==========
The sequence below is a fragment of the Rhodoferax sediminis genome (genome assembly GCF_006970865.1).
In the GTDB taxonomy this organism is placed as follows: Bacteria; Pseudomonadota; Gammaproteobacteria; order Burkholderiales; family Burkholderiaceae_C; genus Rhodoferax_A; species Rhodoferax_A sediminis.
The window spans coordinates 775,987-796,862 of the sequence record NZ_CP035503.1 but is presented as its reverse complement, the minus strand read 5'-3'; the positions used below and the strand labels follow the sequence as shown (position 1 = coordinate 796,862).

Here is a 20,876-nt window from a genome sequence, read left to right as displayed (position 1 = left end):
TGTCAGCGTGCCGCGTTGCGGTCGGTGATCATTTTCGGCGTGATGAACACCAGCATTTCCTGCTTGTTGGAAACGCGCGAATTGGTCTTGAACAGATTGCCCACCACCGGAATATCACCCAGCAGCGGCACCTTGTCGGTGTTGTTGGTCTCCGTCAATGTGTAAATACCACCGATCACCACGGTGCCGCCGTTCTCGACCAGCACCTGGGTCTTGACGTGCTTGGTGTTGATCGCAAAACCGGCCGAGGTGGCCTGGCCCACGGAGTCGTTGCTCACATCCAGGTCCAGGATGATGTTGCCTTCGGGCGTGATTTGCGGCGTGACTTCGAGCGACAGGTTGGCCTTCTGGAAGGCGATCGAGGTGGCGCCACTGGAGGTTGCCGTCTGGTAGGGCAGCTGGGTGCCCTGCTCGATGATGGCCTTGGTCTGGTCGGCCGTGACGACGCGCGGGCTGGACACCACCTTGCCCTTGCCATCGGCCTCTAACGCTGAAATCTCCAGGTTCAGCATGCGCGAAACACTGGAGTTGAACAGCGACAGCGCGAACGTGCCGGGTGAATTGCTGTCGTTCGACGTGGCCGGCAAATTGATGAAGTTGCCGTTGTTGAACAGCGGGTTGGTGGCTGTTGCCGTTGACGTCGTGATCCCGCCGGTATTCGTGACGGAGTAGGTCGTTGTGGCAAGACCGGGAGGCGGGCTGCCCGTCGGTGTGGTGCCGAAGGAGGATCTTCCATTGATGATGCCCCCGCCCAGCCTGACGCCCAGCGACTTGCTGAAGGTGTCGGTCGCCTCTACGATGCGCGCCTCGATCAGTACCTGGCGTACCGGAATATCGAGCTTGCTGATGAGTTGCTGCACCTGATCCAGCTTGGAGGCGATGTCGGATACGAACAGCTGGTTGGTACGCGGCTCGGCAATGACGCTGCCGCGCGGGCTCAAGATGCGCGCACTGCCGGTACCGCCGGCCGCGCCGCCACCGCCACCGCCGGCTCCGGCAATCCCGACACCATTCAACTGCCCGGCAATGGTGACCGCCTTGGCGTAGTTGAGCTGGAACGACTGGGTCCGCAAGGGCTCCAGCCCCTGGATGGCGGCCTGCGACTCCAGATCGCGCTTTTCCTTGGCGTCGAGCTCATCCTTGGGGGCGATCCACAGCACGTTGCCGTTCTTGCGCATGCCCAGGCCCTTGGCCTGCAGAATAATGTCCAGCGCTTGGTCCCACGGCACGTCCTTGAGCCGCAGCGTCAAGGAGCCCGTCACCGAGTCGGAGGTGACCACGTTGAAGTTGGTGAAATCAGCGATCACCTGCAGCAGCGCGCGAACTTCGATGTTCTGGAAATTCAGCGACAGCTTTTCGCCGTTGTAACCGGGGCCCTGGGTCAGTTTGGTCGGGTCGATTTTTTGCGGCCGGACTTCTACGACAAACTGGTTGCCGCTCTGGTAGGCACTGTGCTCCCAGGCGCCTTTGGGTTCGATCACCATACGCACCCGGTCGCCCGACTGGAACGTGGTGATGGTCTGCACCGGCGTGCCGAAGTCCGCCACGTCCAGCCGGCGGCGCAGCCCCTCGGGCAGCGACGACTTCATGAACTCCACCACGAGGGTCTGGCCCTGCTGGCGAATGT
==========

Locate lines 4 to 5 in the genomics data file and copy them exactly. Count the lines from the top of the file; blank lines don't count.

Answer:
Here is a 20,876-nt window from a genome sequence, read left to right as displayed (position 1 = left end):
TGTCAGCGTGCCGCGTTGCGGTCGGTGATCATTTTCGGCGTGATGAACACCAGCATTTCCTGCTTGTTGGAAACGCGCGAATTGGTCTTGAACAGATTGCCCACCACCGGAATATCACCCAGCAGCGGCACCTTGTCGGTGTTGTTGGTCTCCGTCAATGTGTAAATACCACCGATCACCACGGTGCCGCCGTTCTCGACCAGCACCTGGGTCTTGACGTGCTTGGTGTTGATCGCAAAACCGGCCGAGGTGGCCTGGCCCACGGAGTCGTTGCTCACATCCAGGTCCAGGATGATGTTGCCTTCGGGCGTGATTTGCGGCGTGACTTCGAGCGACAGGTTGGCCTTCTGGAAGGCGATCGAGGTGGCGCCACTGGAGGTTGCCGTCTGGTAGGGCAGCTGGGTGCCCTGCTCGATGATGGCCTTGGTCTGGTCGGCCGTGACGACGCGCGGGCTGGACACCACCTTGCCCTTGCCATCGGCCTCTAACGCTGAAATCTCCAGGTTCAGCATGCGCGAAACACTGGAGTTGAACAGCGACAGCGCGAACGTGCCGGGTGAATTGCTGTCGTTCGACGTGGCCGGCAAATTGATGAAGTTGCCGTTGTTGAACAGCGGGTTGGTGGCTGTTGCCGTTGACGTCGTGATCCCGCCGGTATTCGTGACGGAGTAGGTCGTTGTGGCAAGACCGGGAGGCGGGCTGCCCGTCGGTGTGGTGCCGAAGGAGGATCTTCCATTGATGATGCCCCCGCCCAGCCTGACGCCCAGCGACTTGCTGAAGGTGTCGGTCGCCTCTACGATGCGCGCCTCGATCAGTACCTGGCGTACCGGAATATCGAGCTTGCTGATGAGTTGCTGCACCTGATCCAGCTTGGAGGCGATGTCGGATACGAACAGCTGGTTGGTACGCGGCTCGGCAATGACGCTGCCGCGCGGGCTCAAGATGCGCGCACTGCCGGTACCGCCGGCCGCGCCGCCACCGCCACCGCCGGCTCCGGCAATCCCGACACCATTCAACTGCCCGGCAATGGTGACCGCCTTGGCGTAGTTGAGCTGGAACGACTGGGTCCGCAAGGGCTCCAGCCCCTGGATGGCGGCCTGCGACTCCAGATCGCGCTTTTCCTTGGCGTCGAGCTCATCCTTGGGGGCGATCCACAGCACGTTGCCGTTCTTGCGCATGCCCAGGCCCTTGGCCTGCAGAATAATGTCCAGCGCTTGGTCCCACGGCACGTCCTTGAGCCGCAGCGTCAAGGAGCCCGTCACCGAGTCGGAGGTGACCACGTTGAAGTTGGTGAAATCAGCGATCACCTGCAGCAGCGCGCGAACTTCGATGTTCTGGAAATTCAGCGACAGCTTTTCGCCGTTGTAACCGGGGCCCTGGGTCAGTTTGGTCGGGTCGATTTTTTGCGGCCGGACTTCTACGACAAACTGGTTGCCGCTCTGGTAGGCACTGTGCTCCCAGGCGCCTTTGGGTTCGATCACCATACGCACCCGGTCGCCCGACTGGAACGTGGTGATGGTCTGCACCGGCGTGCCGAAGTCCGCCACGTCCAGCCGGCGGCGCAGCCCCTCGGGCAGCGACGACTTCATGAACTCCACCACGAGGGTCTGGCCCTGCTGGCGAATGT